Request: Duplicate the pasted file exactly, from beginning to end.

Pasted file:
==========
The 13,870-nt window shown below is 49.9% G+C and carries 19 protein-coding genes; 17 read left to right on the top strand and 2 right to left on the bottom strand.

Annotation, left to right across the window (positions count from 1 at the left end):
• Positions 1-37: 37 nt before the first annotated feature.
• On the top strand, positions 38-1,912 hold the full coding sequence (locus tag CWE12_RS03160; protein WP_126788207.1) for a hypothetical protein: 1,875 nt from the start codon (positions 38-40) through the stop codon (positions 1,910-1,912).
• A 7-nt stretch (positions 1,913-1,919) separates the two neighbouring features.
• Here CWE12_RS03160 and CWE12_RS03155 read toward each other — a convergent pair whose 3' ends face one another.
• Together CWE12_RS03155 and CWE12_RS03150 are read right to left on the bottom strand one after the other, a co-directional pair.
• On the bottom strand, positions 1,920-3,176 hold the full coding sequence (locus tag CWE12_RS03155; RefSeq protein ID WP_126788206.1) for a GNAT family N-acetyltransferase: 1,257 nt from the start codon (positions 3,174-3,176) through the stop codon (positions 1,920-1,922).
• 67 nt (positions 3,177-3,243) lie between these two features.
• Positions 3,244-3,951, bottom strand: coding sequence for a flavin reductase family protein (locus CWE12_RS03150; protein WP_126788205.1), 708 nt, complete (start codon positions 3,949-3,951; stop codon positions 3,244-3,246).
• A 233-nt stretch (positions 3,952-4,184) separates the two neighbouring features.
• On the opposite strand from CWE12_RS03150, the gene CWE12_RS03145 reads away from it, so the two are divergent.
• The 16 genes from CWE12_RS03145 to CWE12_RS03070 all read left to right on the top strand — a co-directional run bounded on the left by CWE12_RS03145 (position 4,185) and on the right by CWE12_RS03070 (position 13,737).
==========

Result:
The 13,870-nt window shown below is 49.9% G+C and carries 19 protein-coding genes; 17 read left to right on the top strand and 2 right to left on the bottom strand.

Annotation, left to right across the window (positions count from 1 at the left end):
• Positions 1-37: 37 nt before the first annotated feature.
• On the top strand, positions 38-1,912 hold the full coding sequence (locus tag CWE12_RS03160; protein WP_126788207.1) for a hypothetical protein: 1,875 nt from the start codon (positions 38-40) through the stop codon (positions 1,910-1,912).
• A 7-nt stretch (positions 1,913-1,919) separates the two neighbouring features.
• Here CWE12_RS03160 and CWE12_RS03155 read toward each other — a convergent pair whose 3' ends face one another.
• Together CWE12_RS03155 and CWE12_RS03150 are read right to left on the bottom strand one after the other, a co-directional pair.
• On the bottom strand, positions 1,920-3,176 hold the full coding sequence (locus tag CWE12_RS03155; RefSeq protein ID WP_126788206.1) for a GNAT family N-acetyltransferase: 1,257 nt from the start codon (positions 3,174-3,176) through the stop codon (positions 1,920-1,922).
• 67 nt (positions 3,177-3,243) lie between these two features.
• Positions 3,244-3,951, bottom strand: coding sequence for a flavin reductase family protein (locus CWE12_RS03150; protein WP_126788205.1), 708 nt, complete (start codon positions 3,949-3,951; stop codon positions 3,244-3,246).
• A 233-nt stretch (positions 3,952-4,184) separates the two neighbouring features.
• On the opposite strand from CWE12_RS03150, the gene CWE12_RS03145 reads away from it, so the two are divergent.
• The 16 genes from CWE12_RS03145 to CWE12_RS03070 all read left to right on the top strand — a co-directional run bounded on the left by CWE12_RS03145 (position 4,185) and on the right by CWE12_RS03070 (position 13,737).